I was in their home for a few hours, nothing more. And I haven’t spoken to then since I drove away. But as I reflect on that brief time, I realize it had an impact on my life and my future. No, I’m not going to leave my consulting gig and go out on the road with Holly and Kevin! But when I facilitate workshops now, I remind participants to recall those moments that are special and use them for their future – explore what can they learn from them, and what can they share with others.

I’ve sent off a note to Holly, simply to see if she remembered me, and lo and behold, she did! I don’t know where it will lead, but the possibilities exist. Please check out their website. Holly and Kevin work their magic in the west right now. But I think they’ve got a future in the east, and I want to help them find it. If you have any ideas, please share them here!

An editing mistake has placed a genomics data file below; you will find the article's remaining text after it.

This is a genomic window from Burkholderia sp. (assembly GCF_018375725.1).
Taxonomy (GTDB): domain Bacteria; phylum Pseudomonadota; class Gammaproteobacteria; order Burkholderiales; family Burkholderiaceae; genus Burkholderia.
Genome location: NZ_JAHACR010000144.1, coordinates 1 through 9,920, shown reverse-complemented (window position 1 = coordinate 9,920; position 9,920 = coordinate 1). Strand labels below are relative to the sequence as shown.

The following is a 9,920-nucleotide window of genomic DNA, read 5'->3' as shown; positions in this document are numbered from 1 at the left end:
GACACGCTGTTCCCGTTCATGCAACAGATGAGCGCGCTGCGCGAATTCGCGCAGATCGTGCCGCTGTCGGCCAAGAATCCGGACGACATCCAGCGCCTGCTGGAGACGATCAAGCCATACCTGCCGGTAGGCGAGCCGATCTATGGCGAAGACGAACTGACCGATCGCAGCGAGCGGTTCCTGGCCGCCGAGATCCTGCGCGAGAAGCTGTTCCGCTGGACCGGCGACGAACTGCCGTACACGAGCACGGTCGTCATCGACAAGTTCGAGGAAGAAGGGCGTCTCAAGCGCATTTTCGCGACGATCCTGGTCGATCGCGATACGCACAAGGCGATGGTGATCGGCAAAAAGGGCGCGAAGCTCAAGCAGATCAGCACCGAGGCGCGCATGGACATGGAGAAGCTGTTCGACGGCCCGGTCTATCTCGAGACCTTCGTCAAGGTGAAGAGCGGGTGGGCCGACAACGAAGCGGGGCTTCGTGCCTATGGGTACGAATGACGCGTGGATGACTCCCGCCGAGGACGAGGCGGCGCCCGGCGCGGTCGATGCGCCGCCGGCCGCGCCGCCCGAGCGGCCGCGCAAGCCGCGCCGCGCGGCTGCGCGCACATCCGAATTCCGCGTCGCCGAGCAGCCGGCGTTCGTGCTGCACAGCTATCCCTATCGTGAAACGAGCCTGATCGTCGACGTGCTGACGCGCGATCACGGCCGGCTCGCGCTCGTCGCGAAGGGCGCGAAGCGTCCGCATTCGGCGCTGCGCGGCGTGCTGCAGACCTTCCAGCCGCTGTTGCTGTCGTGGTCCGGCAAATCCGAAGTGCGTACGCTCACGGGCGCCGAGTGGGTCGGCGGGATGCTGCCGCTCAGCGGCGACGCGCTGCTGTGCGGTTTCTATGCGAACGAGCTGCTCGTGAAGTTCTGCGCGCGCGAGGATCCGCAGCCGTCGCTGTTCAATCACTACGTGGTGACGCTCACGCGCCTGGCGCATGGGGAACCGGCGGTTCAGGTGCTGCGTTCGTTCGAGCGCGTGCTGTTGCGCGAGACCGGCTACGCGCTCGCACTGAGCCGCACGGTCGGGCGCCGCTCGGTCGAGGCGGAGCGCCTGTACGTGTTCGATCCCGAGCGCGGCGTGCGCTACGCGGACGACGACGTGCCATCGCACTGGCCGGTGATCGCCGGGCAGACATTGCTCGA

More than music

I sat in my living room this morning and realized that I am more than music. Or more than a trainer, or more than a consultant. Music alone doesn’t describe all of me. It takes a lot to describe a person. And interestingly enough, I came to this conclusion while I was thinking about things I need to infuse into my business projects. Here’s where this comes from:

Yesterday, my pal Janey calls to tell me that she’s got someone visiting whose father was a relatively famous Newfoundland fiddler. His name, she thought, was Benoit.

Emile Benoit? The most incredible fiddler to come out of the Port aux Port Peninsula, Newfoundland, writer of incredible tunes and teller of stories? (http://www.heritage.nf.ca/society/benoit.html)